When war between North and South erupted in April 1861 Kentucky as a whole hoped the conflict would be quickly resolved. Although a slave state, Kentuckians strongly believed in the sanctity of the Union. The commonwealth’s initial stand of neutrality was unrealistic. Summer elections to the state legislature clearly decided Kentucky for the Union. But tens of thousands of Kentuckians disagreed with that decision and either joined the Confederacy as soldiers or civilian refugees. Many Kentuckians stayed home but lent aid and moral support to the Confederate cause. A number of Kentucky politicians refused to accept Kentucky’s decision not to secede and formed a Confederate government. It was, as Confederate general Albert Sidney Johnston described it, a “government on wheels.”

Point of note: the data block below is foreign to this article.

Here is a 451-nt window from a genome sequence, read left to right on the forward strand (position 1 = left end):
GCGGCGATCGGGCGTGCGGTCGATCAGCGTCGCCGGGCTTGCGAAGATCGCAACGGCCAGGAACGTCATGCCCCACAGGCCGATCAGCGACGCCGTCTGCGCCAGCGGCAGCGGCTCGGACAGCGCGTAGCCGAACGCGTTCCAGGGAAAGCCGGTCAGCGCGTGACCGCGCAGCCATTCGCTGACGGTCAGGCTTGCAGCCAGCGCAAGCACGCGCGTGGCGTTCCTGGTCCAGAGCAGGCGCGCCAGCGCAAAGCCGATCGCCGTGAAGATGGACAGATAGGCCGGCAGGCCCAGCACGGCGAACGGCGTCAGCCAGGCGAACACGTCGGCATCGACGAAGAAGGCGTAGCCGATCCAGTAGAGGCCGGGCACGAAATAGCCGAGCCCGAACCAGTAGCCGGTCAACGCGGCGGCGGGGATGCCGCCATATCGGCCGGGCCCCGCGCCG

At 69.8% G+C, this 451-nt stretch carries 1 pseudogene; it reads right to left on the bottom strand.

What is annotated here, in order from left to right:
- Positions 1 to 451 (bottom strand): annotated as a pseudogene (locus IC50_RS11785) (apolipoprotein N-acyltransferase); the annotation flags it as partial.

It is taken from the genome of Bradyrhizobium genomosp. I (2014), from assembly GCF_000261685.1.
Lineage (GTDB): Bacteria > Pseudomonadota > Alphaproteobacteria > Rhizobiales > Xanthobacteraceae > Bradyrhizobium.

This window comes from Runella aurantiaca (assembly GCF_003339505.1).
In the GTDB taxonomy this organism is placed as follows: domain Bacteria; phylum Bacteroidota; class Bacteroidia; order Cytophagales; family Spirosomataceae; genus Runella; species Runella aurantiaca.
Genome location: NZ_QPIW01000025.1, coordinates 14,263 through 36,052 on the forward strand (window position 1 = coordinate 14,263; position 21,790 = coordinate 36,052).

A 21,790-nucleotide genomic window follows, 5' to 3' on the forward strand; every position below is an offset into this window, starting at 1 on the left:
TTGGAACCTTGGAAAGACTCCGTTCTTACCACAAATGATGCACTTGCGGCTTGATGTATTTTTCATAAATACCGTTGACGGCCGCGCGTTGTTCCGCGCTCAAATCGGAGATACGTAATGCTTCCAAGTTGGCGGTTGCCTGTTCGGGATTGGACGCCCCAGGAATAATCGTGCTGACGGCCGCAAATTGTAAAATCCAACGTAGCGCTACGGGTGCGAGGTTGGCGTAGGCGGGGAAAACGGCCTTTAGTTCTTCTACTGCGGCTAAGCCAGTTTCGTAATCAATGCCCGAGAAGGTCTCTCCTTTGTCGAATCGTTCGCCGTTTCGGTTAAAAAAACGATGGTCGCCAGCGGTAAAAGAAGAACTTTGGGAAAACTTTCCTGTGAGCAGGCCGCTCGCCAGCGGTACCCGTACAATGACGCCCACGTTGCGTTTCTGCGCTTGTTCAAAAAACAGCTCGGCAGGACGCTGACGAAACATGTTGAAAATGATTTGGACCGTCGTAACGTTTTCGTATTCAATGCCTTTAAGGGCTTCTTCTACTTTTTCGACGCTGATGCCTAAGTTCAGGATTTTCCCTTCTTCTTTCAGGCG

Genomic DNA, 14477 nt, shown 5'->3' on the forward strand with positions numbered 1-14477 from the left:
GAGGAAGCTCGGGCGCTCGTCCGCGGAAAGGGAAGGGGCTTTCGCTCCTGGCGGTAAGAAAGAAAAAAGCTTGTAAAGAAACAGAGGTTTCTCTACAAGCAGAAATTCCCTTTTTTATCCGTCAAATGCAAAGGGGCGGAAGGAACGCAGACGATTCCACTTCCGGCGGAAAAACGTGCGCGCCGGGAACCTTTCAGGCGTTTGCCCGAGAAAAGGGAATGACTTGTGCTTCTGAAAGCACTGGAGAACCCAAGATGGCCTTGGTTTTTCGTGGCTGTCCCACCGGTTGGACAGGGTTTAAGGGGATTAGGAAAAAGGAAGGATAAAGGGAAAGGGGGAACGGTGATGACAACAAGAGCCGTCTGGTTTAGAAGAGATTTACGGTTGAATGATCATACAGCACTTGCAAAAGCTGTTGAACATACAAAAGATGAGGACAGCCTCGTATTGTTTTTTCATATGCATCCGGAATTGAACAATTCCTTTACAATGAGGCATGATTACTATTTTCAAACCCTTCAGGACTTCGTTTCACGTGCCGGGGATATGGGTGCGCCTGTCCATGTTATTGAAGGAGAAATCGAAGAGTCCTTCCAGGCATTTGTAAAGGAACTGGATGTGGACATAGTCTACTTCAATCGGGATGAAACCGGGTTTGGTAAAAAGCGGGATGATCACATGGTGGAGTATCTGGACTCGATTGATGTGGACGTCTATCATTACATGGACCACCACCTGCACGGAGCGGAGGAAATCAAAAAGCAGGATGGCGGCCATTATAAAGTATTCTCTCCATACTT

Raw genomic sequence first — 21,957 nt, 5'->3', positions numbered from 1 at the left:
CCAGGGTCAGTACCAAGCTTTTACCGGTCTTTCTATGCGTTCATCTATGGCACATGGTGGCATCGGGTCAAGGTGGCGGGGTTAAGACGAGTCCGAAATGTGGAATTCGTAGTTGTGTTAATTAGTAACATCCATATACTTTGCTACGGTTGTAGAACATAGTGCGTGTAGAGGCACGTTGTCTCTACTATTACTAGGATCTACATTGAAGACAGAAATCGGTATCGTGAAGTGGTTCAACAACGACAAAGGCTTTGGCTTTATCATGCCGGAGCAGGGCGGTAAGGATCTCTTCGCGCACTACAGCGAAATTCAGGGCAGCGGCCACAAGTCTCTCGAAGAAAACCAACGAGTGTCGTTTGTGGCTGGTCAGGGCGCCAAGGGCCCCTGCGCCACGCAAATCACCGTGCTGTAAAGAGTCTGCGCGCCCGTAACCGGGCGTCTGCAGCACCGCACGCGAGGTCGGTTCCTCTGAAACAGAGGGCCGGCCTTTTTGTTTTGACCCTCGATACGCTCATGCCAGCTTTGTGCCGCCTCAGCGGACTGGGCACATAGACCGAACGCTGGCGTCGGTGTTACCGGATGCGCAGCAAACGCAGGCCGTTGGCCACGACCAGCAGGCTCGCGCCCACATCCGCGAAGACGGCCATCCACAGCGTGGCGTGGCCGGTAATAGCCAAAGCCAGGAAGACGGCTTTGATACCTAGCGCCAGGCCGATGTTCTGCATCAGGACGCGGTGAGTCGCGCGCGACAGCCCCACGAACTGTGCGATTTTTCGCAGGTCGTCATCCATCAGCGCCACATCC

Jim Holmberg is a native of Louisville and holds a BA and MA from the University of Louisville in History. He joined the staff of The Filson in 1982 and currently serves as the Curator of Special Collections. In addition to curatorial duties, he writes and lectures on a variety of topics, the Lewis and Clark Expedition being a primary focus. The Civil War also is an interest, especially with the important collection The Filson holds.
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